Slacker culture holding you back? — Business Management Daily: Free Reports on Human Resources, Employment Law, Office Management, Office Communication, Office Technology and Small Business Tax Business Management Daily
Question: “I am a young, ambitious employee in a large agency where many people spend their time doing anything but work. They play computer games, surf the web, take smoke breaks, read the paper, discuss TV shows, gossip about celebrities, manage their finances, and plan vacations. When these lazy co-workers try to give me their assigned tasks, I always reply courteously by saying, “Just OK it with the manager, then I’ll be glad to help you.” So far, our boss hasn’t given me any of their work. Because my goal is to get into management, I can’t decide whether to officially report this widespread abuse of time. Doing so could either demonstrate my initiative and dedication or mark me as a whistle-blower and kill my chances for advancement.” — Hard Worker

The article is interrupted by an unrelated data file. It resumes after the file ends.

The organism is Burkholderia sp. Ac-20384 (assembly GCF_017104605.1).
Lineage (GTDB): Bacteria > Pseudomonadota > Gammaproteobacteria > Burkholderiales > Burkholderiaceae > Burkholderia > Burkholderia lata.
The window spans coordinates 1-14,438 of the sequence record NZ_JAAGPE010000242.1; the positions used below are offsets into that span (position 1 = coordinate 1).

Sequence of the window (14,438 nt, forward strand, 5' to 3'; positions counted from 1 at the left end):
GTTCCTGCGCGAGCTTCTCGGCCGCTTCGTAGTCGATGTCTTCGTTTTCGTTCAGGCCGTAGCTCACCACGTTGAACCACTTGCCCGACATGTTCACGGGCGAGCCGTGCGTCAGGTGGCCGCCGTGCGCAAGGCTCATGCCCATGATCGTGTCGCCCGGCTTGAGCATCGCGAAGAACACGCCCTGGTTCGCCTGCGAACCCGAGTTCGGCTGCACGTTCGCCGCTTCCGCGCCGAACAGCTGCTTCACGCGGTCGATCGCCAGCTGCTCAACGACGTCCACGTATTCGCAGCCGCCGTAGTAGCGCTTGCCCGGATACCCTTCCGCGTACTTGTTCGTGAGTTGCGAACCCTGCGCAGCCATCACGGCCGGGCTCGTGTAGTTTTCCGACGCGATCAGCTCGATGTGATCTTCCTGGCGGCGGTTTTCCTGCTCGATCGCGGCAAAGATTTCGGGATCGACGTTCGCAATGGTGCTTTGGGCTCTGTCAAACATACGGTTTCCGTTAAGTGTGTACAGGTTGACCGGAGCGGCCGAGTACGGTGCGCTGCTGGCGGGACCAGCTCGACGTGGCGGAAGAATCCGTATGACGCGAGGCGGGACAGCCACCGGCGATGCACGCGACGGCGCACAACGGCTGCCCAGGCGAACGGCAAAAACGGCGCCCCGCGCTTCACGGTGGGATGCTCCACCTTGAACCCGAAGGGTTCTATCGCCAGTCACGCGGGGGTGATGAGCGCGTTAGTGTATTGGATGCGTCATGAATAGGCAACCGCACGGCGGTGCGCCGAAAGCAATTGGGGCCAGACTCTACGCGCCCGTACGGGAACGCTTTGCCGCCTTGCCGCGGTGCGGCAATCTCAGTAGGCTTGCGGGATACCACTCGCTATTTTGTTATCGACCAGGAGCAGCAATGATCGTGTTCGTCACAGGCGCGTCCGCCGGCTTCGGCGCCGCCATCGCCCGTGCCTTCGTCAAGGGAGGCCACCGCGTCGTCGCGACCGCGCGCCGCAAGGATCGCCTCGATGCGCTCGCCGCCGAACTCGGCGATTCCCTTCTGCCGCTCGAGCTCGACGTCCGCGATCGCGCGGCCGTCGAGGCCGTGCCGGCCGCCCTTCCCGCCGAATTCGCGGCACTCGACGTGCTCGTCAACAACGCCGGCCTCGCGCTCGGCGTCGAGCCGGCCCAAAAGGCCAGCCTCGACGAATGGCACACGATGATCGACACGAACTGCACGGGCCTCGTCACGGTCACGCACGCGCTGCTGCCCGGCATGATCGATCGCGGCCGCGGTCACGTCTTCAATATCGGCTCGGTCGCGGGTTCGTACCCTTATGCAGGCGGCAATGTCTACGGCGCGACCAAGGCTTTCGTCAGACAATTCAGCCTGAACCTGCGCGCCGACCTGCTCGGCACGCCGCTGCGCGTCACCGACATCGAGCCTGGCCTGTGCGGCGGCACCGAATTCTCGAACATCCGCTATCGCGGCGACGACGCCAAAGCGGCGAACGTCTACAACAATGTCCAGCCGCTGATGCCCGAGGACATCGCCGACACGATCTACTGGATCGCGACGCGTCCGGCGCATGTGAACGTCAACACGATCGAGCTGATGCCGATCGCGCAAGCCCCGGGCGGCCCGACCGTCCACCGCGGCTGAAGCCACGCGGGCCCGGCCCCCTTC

Marie’s Answer: Your response to inappropriate requests is politically brilliant, but confronting chronic idleness is a much greater challenge. Here are my thoughts on the situation:
• Your slothful colleagues obviously have a sorry work ethic, but management must share the blame for this unproductive environment. Your boss is either apathetic or incredibly timid, and the higher-ups have done nothing to address the problem.
• If you can identify an influential manager who seems receptive, then you could consider raising the issue. However, it may be time to stop worrying about the agency and start worrying about yourself, because this poorly run organization is a complete mismatch for your personality.
• Since you will never single-handedly change this slacker culture, consider finding a workplace where your drive and motivation will be fully appreciated. Otherwise, you may gradually evolve from a frustrated young employee into a frustrated aging manager.
Employers are about to be hit with the biggest change to U.S. wage-and-hour law in more than a decade. Will your organization be ready to comply? Don't get caught flat-footed by the U.S. Department of Labor's highly controversial rewrite of the overtime exemption rules....Click here to find out more.